Politically Thinking: Income tax emerges as a key issue

Fundamental reform of the income tax system may be high on the agendas of both President Obama and Gov.-elect Shumlin in 2011.

Congress has passed the compromise between President Obama and Senate Republicans that will extend Bush-era tax cuts for another two years for all taxpayers. The two-year extension will put tax issues at the center of the 2012 presidential campaign.

If Congress takes no action on tax rates in 2011 or 2012, the final weeks of Obama’s re-election campaign will be dominated by the same arguments we have seen for the last two weeks: whether or not to extend the Bush-era rates for those Americans with household incomes over $250,000. The combination of Republican control of the House and Democratic control of the Senate in the new Congress makes no action a likely outcome.

Obama has hinted in recent interviews that he would like to focus on tax reform rather than tax rates in the next two years. The president is seriously considering proposing a fundamental reform of the tax system in his State of the Union address early next year. Obama would use the expiration of the Bush-era rates at the end of 2012 as a deadline to force Congress to act.

The president would challenge Congress to replace the current income tax system, with its myriad of exemptions, deductions, credits, and preferences, with a new tax system that would have far fewer exemptions and lower rates. Focusing on tax reform would accomplish two goals for Obama. First, it would allow him to fight the tax battle on ground of his choosing, rather than on the Republicans’ ground of permanently extending the Bush-era rates for all Americans. Second, Obama could make the case, supported by most economists, that a reformed tax system would help economic growth by allowing individuals and businesses to make economic decisions based on their substantive merits rather than their tax consequences.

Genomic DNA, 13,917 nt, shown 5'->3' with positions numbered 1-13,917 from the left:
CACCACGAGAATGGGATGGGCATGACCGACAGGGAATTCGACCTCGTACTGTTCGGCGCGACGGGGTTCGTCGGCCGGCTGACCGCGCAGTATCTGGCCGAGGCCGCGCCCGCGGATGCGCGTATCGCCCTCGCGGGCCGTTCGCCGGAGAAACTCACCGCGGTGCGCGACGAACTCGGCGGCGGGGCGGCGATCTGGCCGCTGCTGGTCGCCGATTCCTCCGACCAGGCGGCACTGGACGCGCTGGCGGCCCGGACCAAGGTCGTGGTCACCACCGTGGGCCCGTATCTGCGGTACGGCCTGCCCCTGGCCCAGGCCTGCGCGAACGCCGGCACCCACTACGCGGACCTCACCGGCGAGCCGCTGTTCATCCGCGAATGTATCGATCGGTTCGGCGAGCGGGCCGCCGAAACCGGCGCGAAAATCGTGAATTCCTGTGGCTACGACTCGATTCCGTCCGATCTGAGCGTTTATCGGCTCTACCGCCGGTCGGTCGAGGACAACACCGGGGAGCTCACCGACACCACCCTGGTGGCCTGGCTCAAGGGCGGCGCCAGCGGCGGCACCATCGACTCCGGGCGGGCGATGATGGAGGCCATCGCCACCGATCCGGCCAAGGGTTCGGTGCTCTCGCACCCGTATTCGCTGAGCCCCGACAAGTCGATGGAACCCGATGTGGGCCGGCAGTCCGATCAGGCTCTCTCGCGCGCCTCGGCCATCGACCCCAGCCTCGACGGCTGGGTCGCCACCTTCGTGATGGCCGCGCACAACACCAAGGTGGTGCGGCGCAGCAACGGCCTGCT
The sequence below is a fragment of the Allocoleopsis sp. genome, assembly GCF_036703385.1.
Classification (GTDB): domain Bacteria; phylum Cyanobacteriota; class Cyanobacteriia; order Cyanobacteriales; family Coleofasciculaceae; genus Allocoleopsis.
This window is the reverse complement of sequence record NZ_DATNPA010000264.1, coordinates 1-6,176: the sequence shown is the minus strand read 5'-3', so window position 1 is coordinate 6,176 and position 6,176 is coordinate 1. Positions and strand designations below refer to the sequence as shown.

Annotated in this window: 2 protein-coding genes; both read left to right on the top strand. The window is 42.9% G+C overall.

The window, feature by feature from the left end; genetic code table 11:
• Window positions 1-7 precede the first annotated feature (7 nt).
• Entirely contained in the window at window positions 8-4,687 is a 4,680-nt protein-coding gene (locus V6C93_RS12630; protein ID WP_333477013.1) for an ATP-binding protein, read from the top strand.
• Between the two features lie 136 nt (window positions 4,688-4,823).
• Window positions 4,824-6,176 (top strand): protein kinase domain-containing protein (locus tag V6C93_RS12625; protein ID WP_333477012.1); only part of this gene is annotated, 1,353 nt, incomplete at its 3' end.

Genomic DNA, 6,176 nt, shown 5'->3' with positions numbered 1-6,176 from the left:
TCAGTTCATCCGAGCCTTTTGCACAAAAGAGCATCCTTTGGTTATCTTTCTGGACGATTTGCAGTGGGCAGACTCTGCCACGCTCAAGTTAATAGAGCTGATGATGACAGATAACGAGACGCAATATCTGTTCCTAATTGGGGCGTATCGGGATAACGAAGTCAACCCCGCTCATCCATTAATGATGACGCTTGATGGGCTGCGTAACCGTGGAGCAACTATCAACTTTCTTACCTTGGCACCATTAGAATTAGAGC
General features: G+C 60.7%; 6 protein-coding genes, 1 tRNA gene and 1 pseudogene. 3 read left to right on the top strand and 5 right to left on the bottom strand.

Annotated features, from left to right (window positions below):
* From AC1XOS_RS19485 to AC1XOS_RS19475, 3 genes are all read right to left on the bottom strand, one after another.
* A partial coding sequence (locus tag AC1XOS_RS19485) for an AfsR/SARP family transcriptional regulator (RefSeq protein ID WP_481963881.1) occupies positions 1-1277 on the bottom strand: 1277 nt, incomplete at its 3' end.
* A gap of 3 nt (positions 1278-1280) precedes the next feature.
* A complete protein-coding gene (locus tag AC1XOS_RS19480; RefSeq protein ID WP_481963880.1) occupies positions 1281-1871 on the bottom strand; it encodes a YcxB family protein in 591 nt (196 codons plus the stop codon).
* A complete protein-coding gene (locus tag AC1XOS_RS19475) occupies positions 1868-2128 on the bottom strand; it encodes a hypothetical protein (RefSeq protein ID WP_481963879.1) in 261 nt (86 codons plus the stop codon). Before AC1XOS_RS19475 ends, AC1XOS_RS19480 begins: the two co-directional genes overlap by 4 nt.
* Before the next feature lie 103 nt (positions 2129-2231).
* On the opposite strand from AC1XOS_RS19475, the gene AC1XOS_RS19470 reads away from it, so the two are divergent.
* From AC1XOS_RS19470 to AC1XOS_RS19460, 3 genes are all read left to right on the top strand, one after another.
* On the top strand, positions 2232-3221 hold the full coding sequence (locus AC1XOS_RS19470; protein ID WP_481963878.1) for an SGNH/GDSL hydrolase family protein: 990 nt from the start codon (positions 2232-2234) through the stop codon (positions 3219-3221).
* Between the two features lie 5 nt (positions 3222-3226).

Here in Vermont, a blue-ribbon commission studying the state’s tax structure will submit its report in the next few weeks. The commission will likely recommend broadening the base of both the income and the sales taxes, and compensating for the broader tax bases by lowering both income and sales tax rates. The commission will argue that tax reform will make Vermont more competitive with other states, while continuing to raise sufficient revenue to support state government programs.

Gov.-elect Shumlin has stated, both during the campaign and since he was elected, that he generally supports the principles of expanding the tax base and lowering tax rates. Shumlin might very well make fundamental tax reform one of his high priorities for the 2011-2012 legislative biennium. Should Congress succeed in reforming the federal tax structure, the need for significant reform of Vermont’s tax system will become more urgent. Many of the definitions of income and preferences in Vermont’s tax system are closely based on federal law.

Any proposal for substantial tax reform, in either Washington or Montpelier, will be strongly opposed by those who benefit from the current system of exemptions and deductions. Among these organizations and institutions are the real estate industry, Wall Street, charitable organizations that rely on large donations, and corporations with foreign income. If Obama and Shumlin can present tax reform to the public as a change that will benefit average taxpayers at the expense of special interests, tax reform could turn out to be a winning issue for both the president and the governor in 2011 and 2012.

Eric L. Davis is professor emeritus of political science at Middlebury College.


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